- Database Access – A pool of databases is managed by a database proxy relaying queries from functions. Consequently, Lambda functions can reach high concurrency levels without over-consuming database connections.
- Functions Defined as Container Images – AWS Lambda allows you to use your favored container image workflows, tooling, and dependencies when building, testing, and deploying functions.
That covers a few of Lambda’s key features enabling you to create scalable applications easily. So, now that you are more familiar with what AWS Lambda is, let us take a closer look at some of the most significant AWS Lambda use cases!
AWS Lambda Use Cases
With an answer to the “what is AWS Lambda?” question, this section will look closer at some of the most prominent AWS Lambda use cases. However, it is possible to use Lambda in multiple scenarios, and we only have time to cover some of them. As such, the scope of this section narrows the use cases to five examples:
- Event-Driven Applications – The first AWS Lambda use case is event-driven applications. With Lambda, you can create event-driven functions enabling accessible communication between decoupled services. What’s more, with this feature, you can run apps during peak demand without having to worry about crashes, allowing you to cut unnecessary costs.
- Data Processing at Scale – Lambda is ideal for executing code at the capacity you require when you need it. As such, your applications can scale to match data volumes automatically.
- Creating Interactive Web and Mobile Backends – Another prominent AWS Lambda use case is to utilize the service in combination with other AWS tools to build stable, secure, and scalable online user experiences.
- Scalable APIs – You can use AWS Lambda to build scalable APIs. Lambda functions have the ability to serve single HTTP requests, and various parts of an API can be routed to different functions through Amazon API Gateway. Moreover, since AWS Lambda features data processing at scale, individual functions can grow separately. As such, various parts of an API can scale with current use levels, providing flexible and cost-effective API setups.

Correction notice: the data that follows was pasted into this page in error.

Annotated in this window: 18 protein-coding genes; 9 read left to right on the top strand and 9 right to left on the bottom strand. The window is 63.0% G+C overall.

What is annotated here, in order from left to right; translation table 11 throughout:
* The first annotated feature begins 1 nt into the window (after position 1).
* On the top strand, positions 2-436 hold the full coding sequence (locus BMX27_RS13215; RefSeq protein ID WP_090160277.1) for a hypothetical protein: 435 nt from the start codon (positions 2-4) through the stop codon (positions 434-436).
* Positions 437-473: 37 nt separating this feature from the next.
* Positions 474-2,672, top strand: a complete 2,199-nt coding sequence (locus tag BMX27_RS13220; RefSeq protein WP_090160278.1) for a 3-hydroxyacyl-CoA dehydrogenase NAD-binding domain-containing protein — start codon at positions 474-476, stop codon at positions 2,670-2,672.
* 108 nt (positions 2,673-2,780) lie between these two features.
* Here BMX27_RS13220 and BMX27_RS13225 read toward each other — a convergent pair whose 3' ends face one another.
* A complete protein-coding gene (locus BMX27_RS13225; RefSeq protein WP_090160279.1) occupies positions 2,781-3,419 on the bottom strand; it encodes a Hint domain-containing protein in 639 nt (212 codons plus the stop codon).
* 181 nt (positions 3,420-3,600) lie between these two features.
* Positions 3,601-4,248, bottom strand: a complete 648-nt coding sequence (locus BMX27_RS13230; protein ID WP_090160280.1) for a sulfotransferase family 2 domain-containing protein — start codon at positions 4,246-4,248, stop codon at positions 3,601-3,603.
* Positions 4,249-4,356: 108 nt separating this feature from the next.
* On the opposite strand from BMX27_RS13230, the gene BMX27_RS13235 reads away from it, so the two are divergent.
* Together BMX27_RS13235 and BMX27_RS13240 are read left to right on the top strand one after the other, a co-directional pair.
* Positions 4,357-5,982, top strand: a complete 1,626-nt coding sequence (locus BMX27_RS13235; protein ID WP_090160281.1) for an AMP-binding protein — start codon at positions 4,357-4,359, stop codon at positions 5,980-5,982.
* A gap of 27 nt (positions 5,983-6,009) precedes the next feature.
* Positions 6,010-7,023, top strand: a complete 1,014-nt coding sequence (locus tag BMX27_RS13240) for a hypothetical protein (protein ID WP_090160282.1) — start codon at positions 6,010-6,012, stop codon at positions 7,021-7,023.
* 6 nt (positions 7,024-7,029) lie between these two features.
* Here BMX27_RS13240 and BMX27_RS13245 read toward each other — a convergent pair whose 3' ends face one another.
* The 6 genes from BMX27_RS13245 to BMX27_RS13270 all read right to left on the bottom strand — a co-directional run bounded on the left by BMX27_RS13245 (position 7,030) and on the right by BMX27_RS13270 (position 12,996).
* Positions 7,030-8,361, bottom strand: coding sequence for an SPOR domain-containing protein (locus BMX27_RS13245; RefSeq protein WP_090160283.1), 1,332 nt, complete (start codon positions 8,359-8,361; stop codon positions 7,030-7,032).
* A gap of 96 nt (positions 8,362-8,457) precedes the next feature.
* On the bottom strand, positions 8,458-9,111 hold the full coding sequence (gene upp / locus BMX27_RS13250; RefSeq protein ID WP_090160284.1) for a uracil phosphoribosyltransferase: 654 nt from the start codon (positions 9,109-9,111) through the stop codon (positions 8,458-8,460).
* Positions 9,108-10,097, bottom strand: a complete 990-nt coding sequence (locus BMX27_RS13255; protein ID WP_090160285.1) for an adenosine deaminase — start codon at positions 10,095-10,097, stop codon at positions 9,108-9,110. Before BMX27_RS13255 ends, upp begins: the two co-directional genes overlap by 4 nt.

- Task Automation – AWS Lambda’s event-driven model makes the service great for automating business tasks that do not need entire servers. This can, for example, be useful when processing data from forms submitted on websites.
Nevertheless, that covers five examples of AWS Lambda use cases, but there is much more to discover on your own!
Why Use AWS Lambda?
If you have followed along this far, you now know what AWS Lambda is and what some of the service’s potential use cases are. However, you might still be wondering why you should use AWS Lambda in the first place. As such, this section covers the service’s main benefits, which answers the “why use AWS Lambda?” question.
To adequately answer the question above, this section covers four advantages of using AWS Lambda:
- Pay-As-You-Go – Lambda features a ”pay-as-you-go” billing plan, meaning that you only pay for the computing time you use. Consequently, if your app has significant fluctuation in workload depending on the time of day, this billing structure often becomes more cost-effective.
- Fully Managed Infrastructure – If you build Lambda functions, they run on the AWS infrastructure. As a result, you do not need to worry about maintaining underlying servers and can void redundant operational tasks to focus more on providing value for users.
- AWS Integration – Since Lambda is part of a greater ecosystem, it is easy to integrate this service with other AWS-based tools such as DynamoDB, API Gateway, S3, etc.
- Automatic Scaling – Lambda offers high flexibility and automatic scaling, meaning that the service helps you handle spikes in application activity. This is possible since Lambda only creates the instances for your functions when requested. This is closely related to the ”pay-as-you-go” billing structure, meaning that automatic scaling allows you to cut costs.
That covers some of the service’s main benefits and hopefully answers the ”why use AWS Lambda?” question. Next, we will look closely at some organizations using AWS Lambda!
Who is Using AWS Lambda?
This section provides three examples of organizations using AWS Lambda to modernize their business, and the first one is Nielsen!